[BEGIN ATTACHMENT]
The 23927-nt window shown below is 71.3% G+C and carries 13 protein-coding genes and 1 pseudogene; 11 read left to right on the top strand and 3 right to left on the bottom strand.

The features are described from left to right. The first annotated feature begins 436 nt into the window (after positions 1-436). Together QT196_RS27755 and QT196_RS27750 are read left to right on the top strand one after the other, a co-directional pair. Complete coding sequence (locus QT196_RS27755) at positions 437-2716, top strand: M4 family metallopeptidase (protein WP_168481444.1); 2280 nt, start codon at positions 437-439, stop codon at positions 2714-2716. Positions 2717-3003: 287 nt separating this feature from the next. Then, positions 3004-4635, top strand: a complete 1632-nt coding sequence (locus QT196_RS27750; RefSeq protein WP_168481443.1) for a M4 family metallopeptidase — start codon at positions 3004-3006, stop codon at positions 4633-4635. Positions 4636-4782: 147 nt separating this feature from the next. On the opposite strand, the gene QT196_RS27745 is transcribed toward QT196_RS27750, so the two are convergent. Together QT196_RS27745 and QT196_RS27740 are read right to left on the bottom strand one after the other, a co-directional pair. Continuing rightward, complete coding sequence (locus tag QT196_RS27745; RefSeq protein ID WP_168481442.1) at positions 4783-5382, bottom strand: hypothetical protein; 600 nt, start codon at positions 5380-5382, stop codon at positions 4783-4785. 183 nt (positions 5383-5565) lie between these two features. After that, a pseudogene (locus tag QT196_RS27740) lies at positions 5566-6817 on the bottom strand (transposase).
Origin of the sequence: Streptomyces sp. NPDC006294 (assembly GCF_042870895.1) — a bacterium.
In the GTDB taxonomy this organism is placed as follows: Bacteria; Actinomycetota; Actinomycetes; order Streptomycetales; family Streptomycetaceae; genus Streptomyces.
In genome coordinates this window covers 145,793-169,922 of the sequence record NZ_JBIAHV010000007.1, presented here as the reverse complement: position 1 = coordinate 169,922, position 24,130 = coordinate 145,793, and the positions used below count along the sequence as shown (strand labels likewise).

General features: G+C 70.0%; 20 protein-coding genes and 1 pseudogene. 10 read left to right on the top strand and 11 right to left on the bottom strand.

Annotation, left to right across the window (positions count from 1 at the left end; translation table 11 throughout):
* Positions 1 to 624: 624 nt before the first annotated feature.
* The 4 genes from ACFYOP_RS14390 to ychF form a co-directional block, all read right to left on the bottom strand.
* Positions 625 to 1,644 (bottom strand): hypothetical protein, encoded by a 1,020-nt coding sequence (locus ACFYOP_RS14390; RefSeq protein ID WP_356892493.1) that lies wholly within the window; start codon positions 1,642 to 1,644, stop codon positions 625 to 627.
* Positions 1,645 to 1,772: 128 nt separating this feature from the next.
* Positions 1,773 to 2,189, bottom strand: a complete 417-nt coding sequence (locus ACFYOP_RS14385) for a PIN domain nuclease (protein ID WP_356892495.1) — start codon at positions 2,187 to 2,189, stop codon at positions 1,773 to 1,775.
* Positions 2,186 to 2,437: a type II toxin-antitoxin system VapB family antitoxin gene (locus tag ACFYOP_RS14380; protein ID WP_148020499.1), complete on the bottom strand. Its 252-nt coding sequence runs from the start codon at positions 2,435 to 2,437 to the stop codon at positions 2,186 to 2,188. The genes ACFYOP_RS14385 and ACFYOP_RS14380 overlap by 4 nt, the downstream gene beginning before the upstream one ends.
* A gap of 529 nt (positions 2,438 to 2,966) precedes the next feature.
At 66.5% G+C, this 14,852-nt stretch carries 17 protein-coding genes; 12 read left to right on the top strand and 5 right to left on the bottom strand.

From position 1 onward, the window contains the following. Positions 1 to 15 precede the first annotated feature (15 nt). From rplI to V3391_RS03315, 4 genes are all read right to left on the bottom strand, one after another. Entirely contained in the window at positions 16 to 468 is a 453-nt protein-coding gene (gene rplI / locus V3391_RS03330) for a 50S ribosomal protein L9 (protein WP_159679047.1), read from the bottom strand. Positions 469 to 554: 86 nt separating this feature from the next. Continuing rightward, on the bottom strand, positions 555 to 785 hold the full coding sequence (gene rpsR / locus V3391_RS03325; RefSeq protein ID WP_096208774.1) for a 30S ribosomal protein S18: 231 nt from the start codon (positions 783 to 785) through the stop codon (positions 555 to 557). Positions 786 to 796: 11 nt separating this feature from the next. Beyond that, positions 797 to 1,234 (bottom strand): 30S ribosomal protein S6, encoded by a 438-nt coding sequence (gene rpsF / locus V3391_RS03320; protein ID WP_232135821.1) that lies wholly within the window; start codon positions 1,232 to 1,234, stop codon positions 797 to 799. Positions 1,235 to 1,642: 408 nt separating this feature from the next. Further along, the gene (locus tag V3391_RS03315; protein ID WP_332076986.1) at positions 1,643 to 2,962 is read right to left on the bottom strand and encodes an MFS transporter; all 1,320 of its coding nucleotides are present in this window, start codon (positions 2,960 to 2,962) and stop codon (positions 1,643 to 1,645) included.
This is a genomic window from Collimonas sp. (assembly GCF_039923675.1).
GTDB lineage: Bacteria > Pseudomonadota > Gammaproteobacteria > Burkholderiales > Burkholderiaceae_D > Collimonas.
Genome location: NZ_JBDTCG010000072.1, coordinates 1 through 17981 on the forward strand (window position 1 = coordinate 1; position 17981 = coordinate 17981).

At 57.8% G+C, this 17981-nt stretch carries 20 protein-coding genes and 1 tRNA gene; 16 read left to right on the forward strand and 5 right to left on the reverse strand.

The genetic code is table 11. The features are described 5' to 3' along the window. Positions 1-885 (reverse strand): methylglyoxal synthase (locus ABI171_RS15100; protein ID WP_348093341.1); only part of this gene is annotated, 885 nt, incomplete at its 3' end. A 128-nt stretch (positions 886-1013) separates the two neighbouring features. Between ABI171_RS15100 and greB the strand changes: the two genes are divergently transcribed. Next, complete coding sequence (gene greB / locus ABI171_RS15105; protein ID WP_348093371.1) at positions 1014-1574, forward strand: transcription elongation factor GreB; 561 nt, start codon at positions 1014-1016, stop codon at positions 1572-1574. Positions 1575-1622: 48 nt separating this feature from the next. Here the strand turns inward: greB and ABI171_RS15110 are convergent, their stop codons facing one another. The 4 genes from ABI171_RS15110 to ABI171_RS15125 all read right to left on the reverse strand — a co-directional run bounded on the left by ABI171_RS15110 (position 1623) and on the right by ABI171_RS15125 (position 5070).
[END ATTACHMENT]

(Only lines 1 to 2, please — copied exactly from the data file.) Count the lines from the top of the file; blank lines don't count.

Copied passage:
The 23927-nt window shown below is 71.3% G+C and carries 13 protein-coding genes and 1 pseudogene; 11 read left to right on the top strand and 3 right to left on the bottom strand.

The features are described from left to right. The first annotated feature begins 436 nt into the window (after positions 1-436). Together QT196_RS27755 and QT196_RS27750 are read left to right on the top strand one after the other, a co-directional pair. Complete coding sequence (locus QT196_RS27755) at positions 437-2716, top strand: M4 family metallopeptidase (protein WP_168481444.1); 2280 nt, start codon at positions 437-439, stop codon at positions 2714-2716. Positions 2717-3003: 287 nt separating this feature from the next. Then, positions 3004-4635, top strand: a complete 1632-nt coding sequence (locus QT196_RS27750; RefSeq protein WP_168481443.1) for a M4 family metallopeptidase — start codon at positions 3004-3006, stop codon at positions 4633-4635. Positions 4636-4782: 147 nt separating this feature from the next. On the opposite strand, the gene QT196_RS27745 is transcribed toward QT196_RS27750, so the two are convergent. Together QT196_RS27745 and QT196_RS27740 are read right to left on the bottom strand one after the other, a co-directional pair. Continuing rightward, complete coding sequence (locus tag QT196_RS27745; RefSeq protein ID WP_168481442.1) at positions 4783-5382, bottom strand: hypothetical protein; 600 nt, start codon at positions 5380-5382, stop codon at positions 4783-4785. 183 nt (positions 5383-5565) lie between these two features. After that, a pseudogene (locus tag QT196_RS27740) lies at positions 5566-6817 on the bottom strand (transposase).